At the beginning of the pandemic, our most established mortuary and memorial practices were in lockdown. Funerals were forbidden and mourners had no way to gather in person, as farewell rituals collapsed into screens. The anguished poetry of that moment tried to work through this dreadful impasse. Nick Laird’s “Up Late,” an elegy to his father, who died of covid-19, describes the sudden, otherworldly alienation of pandemic dying: “This morning / the consultant said your father now is clawing / at the mask and is exhausted and we’ve thrown / everything we have at this. It’s a terrible disease. … // Dad, / you poor bastard, I see you. / You lay like that for a week alone / with your thoughts in the room. // Tethered. Breathless. Undefended. / At sea as on an ice floe / slipping down into the shipping channels.” As touch is impossible, Laird labors to make sure his father is seen and his death de-sequestered. The poem struggles with how to be present from a distance, how to witness the ravages of the pandemic from the inside out. In this final gift of elegy, his father is isolated, but not alone, as he drifts into death’s cold waters.
In recent seasons, many have tried to acknowledge the pandemic dead in inventive memorial forms: empty chairs in D.C. and Tennessee; flags in Austin and on the National Mall; prayer flags and cairns and quilts in Massachusetts; origami cranes in Los Angeles; and freshly planted groves of native trees in Ohio. But where memorials, however elegantly conceived and assembled, function only in situ, elegy offers an alternative: a text that is easy to access, reproduce, circulate and share. Whether spoken or written, elegy leverages that most intimate, visceral and spontaneous mechanism of expression: the human voice.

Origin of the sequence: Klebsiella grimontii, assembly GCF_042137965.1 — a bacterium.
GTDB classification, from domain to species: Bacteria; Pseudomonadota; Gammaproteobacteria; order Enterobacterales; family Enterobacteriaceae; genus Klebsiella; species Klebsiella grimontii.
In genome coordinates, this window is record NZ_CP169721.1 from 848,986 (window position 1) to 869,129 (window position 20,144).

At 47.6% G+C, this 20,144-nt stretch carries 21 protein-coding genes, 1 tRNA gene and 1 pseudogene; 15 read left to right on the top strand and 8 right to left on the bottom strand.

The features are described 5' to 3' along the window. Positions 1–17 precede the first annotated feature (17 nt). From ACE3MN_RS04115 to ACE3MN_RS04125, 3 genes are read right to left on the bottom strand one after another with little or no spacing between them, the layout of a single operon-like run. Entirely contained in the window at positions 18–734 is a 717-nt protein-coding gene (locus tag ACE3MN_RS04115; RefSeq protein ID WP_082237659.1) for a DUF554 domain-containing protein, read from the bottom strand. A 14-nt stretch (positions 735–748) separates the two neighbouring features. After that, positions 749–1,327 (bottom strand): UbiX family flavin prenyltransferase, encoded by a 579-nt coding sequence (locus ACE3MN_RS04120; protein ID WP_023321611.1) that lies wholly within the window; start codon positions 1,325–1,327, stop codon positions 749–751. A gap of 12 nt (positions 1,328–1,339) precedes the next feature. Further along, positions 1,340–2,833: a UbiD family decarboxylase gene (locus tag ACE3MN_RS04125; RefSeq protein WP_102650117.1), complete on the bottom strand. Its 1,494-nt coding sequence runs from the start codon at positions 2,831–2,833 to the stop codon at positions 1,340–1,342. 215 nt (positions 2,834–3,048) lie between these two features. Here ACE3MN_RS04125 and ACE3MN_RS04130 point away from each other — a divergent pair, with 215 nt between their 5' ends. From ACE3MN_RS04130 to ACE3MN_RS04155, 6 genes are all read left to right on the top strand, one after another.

Contemporary elegy, like love poetry, seeks to tell something very old and repetitive — I miss you, where are you, why were you lost among so many spared — without cliche. Each death uniquely rends our shared world; the shock of innovative elegiac form captures the specific incompleteness of being in the wake of another’s death, telling how this death and this grief matter. “In the night I brush / my teeth with a razor”: This distich — an old elegiac form renovated here by Kevin Young — is the entirety of his poem “Grief.” It jolts us awake to confront a terrible void by coupling daily routine with violence. Just as a blade might threaten the nerves protected within teeth, his image cuts through familiar language to expose raw grief. In the same volume, “Book of Hours,” we come to the oddly musical line: “I wish to wash / my face in the furnace.” Such soothing alliteration and assonance, laid out in iambic pentameter, delivers us without warning to the terrifying catharsis of a cleansing by fire. Where elegy wounds in image and sound and figurative device, it also houses the impossible strangeness of grief so that we survive it.
Many poets use elegy to tell the dead about their own passing, as if they might help us make sense of their absence and our own, now uncanny, survival. “I was asleep while you were dying. / It’s as if you slipped through some rift, a hollow / I make between my slumber and my waking,” Natasha Trethewey explains to her dead mother in “Myth.” Trethewey addresses her mother directly, seeks to summon her with just the right images, rhythms, and pitches of longing. For a moment we meet in a fertile borderland between being and nonbeing, or a time zone between is and was. We inhabit this space alongside the poet; elegy is a practice of addressing the dead so that others can overhear. Trethewey’s address to her mother is also to us, and eventually to herself, in a circuit that offers company for grief’s isolation.
Elegy, like other commemorative practices, often strains between individual and collective voice amid widespread trauma and social crisis. Mass death requires a different language to grapple with loss, fracturing traditional elegy as poets seek to chronicle many interrupted lives. Kim Hyesoon’s astonishing book “Autobiography of Death,” translated by Don Mee Choi, responds to the April 2014 Sewol ferry disaster, in which hundreds of schoolchildren drowned off the coast of South Korea in view of a horrified nation. Hyesoon hallucinates impossible rites of commemoration: “a four-ton bronze bell with a thousand names of the dead engraved on it dangles from the helicopter / The helicopter flies over a tall mountain to hang the bell at a temple hidden deep in the mountains,” or “A thousand masks float on the thousand rivers of the north, south, east, west.”